Somewhere deep in the primordial ooze of rock and roll there exists a phenomenon known as the “riff,” with the power to make a decent song great, and a great song an all-time classic. There were a handful of great riffs in the ’50s (“Susie Q” comes to mind), but the form really began to flourish in the ’60s, at the hands of Dave Davies, Pete Townshend, Keith Richards and other, predominantly British, guitar heroes. In the ’70s, it was part and parcel with “classic” rock. You couldn’t throw a pet rock without hitting some axeman coming up with his own “Iron Man” or “Sweet Home Alabama.” The ’80s kept the tradition running, with guitarists from decades past, like Keith Richards and Tony Iommi, still flexing their muscles, along with a new breed of riffmasters like Slash and Vivian Campbell.
It’s tough narrowing down the decade of Reagan and Rubik’s Cubes – and when all-stars like Eddie Van Halen, Tony Iommi and the boys from Iron Maiden don’t make the cut, you know you’ve got a tough list – but here are the 10 we deem the most totally awesome of the 1980s.
10. Rush, “Limelight”
You’ve got to love Alex Lifeson. Blessed (or cursed) with sharing trio space with one of the best bass players on the planet and probably the best drummer on Earth, Lifeson still manages to stand out with imaginative solos and, in the case of this Moving Pictures tour de force, major league riffage – his best since “Passage to Bangkok.”
9. Guns N’ Roses, “Sweet Child o’ Mine”
Appetite for Destruction ushered in a new age of stripped down, rip-out-your-throat rock and roll. And while the album was stacked with heavy hitters like “Welcome to the Jungle” and “Mr. Brownstone,” it was the ballad of the set that had the most unique and memorable riff. Kudos to Slash, Izzy and company for finding a way to wrap a love song around this torturous hand exercise.
8. The Clash, “Should I Stay or Should I Go”
Sometimes you only need two chords to kick an audience in the teeth, and certainly Mick Jones and Joe Strummer did just that with this Combat Rock fave. Beginners, if you need a showpiece for that school talent show but only know a handful of chords (no pun intended), you could do a lot worse.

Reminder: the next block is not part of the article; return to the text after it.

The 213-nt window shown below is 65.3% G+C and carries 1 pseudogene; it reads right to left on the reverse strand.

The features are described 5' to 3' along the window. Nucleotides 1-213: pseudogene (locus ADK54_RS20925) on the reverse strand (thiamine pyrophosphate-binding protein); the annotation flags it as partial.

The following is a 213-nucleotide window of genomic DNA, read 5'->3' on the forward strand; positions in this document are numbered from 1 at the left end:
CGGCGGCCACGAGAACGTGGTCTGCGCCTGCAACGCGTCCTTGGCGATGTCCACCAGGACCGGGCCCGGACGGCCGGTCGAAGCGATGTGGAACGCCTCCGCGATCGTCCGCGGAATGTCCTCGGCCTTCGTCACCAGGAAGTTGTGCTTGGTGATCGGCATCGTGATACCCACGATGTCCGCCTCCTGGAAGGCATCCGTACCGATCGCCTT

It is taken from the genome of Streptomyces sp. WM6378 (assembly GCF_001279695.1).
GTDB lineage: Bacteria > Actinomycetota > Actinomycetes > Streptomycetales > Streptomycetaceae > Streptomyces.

7. Michael Jackson (featuring Steve Lukather), “Beat It”
Even metal dudes had to cop to the fact that this Michael Jackson track freakin’ rocked. Yes, it had that insane guitar solo by Eddie Van Halen, but the engine driving the song was a weighty bounce by session whiz Steve Lukather.
6. Judas Priest, “Breaking the Law”
Priest fans might argue that “Livin’ after Midnight” or “Heading Out to the Highway” are more deserving – fair play, I actually prefer “Highway” – but it’s hard to deny the brutal simplicity of this British Steel classic. Kinda makes you want to rob a bank with your guitar, doesn’t it?
5. Def Leppard, “Photograph”
There’s a bit of alchemy on this one, not unlike the opening chord of The Beatles’ “A Hard Day’s Night.” There are actually two guitar parts interwoven on this seemingly simple blast from Pyromania. It proved to be a memorable entrance for Phil Collen into the band, just as their career was about to kick into overdrive.
4. Scorpions, “Rock You Like a Hurricane”
Maybe the heaviest combination of simple power chords ever, Rudolf Schenker’s five-chord opening on this Love at First Sting track is instantly memorable – the key to any great riff. Case in point: I defy you to attend an air show and not hear this song 10 times!
3. Ozzy Osbourne (featuring Randy Rhoads), “Crazy Train”
In the 1980s, you couldn’t throw a dead cat in a music store without hitting some kid playing this Randy Rhoads warhorse. The churning, sinister opening section hurls the song forward and creates a momentum that never lets up, even as Ozzy takes it off the rails.
2. The Rolling Stones, “Start Me Up”
Twelve years after “Honky Tonk Women,” Keith Richards could still conjure an open-tuned gem like no one else. This 1981 classic is so stirring that nearly 30 years later you’re still unlikely see a football stadium not use it to psych their fans up for a kickoff.
1. AC/DC, “Back in Black”
Perhaps the greatest riff-oriented album of all time is the band’s 1980 farewell to dearly departed singer Bon Scott. Brothers Angus and Malcolm Young cooked up some of the greatest riffs of their career on this magnum opus (including “You Shook Me All Night Long,” “Hell’s Bells” and “Have a Drink on Me”), but none is more memorable than the hard and heavy title track.